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How to keep your small business running when you’re understaffed

Posted by Kanika Sinha

February 15, 2022    |     4-minute read (718 words)

The rapid spread of omicron is keeping millions of U.S. workers home sick. An estimated 8.8 million Americans were out sick or caring for someone at home with COVID-19 in early January 2022, reports The Wall Street Journal.

This surge of COVID-19 infections and pre-existing labor shortages in the U.S. have created a double whammy for businesses. Many have had to either temporarily close their doors or cut back the hours they’re open due to understaffing. 

The worst affected are small businesses, the majority of which usually operate with limited staff. And with many employees out and no one available to impart training, hiring temporary staff to fill in and cope with the situation has become an implausible solution for them. 

The “great American sick out” is disrupting businesses

The omicron wave of coronavirus cases is impacting businesses throughout the country to the extent it has been popularly dubbed the “great American sick out.” Below are a few examples of how businesses are navigating staff shortages.

Nationwide, Starbucks has been reducing store hours in some locations due to employees calling in sick amid a spike in COVID-19 cases, and McDonald's has done the same due to labor shortages. 

In the Denver area, a host of dining spots and retailers, such as MI Sports Denver, The Cow Lot, and Daughter Thai Kitchen and Bar, announced brief closures or altered their hours due to staffing shortages in late December 2021. 

In Manhattan, modern Indian restaurant Gupshup suffered from staffing shortages in early January due to a surge in omicron cases. With workers calling out sick, owner Jimmy Rizvi and other staffers had to take on additional roles and responsibilities to keep the restaurant afloat.

Similarly, in Queens, New York, historic bar Neir's Tavern had to cancel events such as bar trivia and open mic night, as well as temporarily close in late December 2021, because there weren’t enough healthy employees to work or train temporary staff.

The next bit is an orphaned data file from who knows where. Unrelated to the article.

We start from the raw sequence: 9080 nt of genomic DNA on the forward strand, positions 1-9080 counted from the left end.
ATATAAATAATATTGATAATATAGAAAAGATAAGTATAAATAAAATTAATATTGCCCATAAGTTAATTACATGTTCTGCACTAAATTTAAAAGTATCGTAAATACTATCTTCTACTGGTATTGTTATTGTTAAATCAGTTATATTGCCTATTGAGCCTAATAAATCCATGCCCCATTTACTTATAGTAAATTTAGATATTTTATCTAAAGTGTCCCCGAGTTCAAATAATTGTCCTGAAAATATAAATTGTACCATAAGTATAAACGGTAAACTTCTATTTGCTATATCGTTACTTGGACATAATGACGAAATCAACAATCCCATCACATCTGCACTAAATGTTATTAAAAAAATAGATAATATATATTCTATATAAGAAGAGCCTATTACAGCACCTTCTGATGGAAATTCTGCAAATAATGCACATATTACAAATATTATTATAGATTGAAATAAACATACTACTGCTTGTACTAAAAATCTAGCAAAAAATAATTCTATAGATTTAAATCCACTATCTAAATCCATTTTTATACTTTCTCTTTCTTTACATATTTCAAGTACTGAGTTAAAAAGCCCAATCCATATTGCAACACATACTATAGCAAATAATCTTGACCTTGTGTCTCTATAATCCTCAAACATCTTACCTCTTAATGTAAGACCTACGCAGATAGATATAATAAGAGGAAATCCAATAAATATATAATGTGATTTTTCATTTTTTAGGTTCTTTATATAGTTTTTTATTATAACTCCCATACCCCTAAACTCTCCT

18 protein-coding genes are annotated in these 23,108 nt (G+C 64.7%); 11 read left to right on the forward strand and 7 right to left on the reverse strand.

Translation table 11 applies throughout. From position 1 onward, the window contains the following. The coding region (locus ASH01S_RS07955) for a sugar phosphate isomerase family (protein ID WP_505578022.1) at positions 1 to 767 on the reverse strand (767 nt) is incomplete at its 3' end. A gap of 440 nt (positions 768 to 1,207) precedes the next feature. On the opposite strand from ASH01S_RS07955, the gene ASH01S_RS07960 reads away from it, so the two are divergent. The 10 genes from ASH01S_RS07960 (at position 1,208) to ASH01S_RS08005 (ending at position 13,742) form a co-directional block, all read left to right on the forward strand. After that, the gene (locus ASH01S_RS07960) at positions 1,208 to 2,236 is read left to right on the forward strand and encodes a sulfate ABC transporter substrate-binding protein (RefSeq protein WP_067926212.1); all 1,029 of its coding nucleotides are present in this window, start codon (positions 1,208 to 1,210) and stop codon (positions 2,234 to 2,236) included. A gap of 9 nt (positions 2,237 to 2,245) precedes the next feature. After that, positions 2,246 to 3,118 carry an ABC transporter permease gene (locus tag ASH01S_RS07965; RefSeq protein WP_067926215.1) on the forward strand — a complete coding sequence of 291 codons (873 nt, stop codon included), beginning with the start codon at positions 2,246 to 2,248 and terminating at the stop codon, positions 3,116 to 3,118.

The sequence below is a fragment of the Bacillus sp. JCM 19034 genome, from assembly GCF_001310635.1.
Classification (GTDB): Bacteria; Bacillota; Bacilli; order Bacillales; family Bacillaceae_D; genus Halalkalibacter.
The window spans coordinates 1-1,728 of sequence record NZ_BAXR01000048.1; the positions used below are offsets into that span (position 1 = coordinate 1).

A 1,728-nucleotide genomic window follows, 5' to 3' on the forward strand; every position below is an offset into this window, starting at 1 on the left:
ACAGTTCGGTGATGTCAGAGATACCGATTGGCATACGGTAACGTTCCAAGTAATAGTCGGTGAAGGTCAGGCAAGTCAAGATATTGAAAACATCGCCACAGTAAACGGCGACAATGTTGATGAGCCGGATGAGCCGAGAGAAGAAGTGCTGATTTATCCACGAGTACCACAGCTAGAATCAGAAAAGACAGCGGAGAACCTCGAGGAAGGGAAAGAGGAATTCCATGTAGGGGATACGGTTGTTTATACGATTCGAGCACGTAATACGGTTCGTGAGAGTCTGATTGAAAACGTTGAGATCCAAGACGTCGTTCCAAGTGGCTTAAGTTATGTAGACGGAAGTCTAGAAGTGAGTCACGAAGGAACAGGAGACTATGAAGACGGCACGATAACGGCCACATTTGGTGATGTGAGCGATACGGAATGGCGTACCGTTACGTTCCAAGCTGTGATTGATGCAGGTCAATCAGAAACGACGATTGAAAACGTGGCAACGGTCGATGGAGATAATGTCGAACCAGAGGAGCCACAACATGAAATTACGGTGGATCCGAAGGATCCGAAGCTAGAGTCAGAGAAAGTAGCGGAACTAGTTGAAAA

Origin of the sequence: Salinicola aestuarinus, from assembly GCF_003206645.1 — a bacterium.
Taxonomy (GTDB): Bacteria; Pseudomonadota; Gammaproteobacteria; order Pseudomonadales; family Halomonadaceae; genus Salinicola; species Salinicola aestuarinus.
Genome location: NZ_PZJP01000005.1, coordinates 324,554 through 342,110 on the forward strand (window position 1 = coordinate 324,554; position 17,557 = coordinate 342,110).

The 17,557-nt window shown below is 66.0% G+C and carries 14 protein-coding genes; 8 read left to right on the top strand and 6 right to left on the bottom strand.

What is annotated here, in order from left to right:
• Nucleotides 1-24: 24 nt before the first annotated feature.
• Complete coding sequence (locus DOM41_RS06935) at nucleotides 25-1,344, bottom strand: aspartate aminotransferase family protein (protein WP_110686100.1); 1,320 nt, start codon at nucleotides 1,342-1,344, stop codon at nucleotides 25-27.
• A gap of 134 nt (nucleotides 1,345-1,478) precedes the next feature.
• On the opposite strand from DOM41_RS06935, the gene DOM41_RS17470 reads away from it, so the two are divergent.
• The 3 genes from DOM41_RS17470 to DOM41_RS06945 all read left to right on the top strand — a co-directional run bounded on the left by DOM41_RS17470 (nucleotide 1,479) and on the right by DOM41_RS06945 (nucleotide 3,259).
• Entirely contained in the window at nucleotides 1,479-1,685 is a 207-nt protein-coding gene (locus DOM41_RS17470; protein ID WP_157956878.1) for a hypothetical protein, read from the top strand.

Suggestions for small business owners

While being short-handed certainly makes running a business more difficult, there are a few things entrepreneurs can do right now to ease the burden to the team in coming months and make it easier to manage future staff call-outs. Here are some tips to help keep work flowing:

Encourage communication, cross-training: Cross-training lets employees fill in for one another in the event one of them is sick or quarantined at home. At the same time, focus on providing regular and clear communication to keep the team in the loop and allow them to extend support as needed. 

Document staff knowledge: Traditional teams work by having each staff member own a particular set of tasks or knowledge centers, but this approach becomes problematic should that employee call in sick. For example, if your bookkeeper is single-handedly responsible for issuing paychecks but gets quarantined, you’ll be scrambling to either manage payroll yourself or disturb a sick colleague to get the job done. 

So, what is a busy business owner to do? Maui Mastermind founder and CEO David Finkel writes in Inc. Magazine that businesses should maintain a folder on a shared drive containing every single task that the bookkeeper, or any other key employee, does over the course of a month, along with written documentation and videos outlining the necessary steps. The ability of employees to access such comprehensive documentation — which Finkel calls “the ultimate business system” — can help essential processes from grinding to a halt when staffing is light.

Create your own ultimate business system: In Finkel’s words, a UBS is a “as a living, breathing collection of best practices, contained in a user-friendly, searchable structure that the team can easily access, update, refine, and add to as they perform their job functions.”

Consider making your own UBS based on your business’s individual needs, such as hiring and onboarding, order fulfillment, payroll, accounts payable and the like. Keep in mind that developing your own UBS should be done over time and should grow with your business. 

To get the ball rolling, entrepreneurs can ask employees to start documenting tasks and processes as they themselves perform them over the course of the next few months. And if anything new pops up, it should become a standard practice to add it to the UBS.

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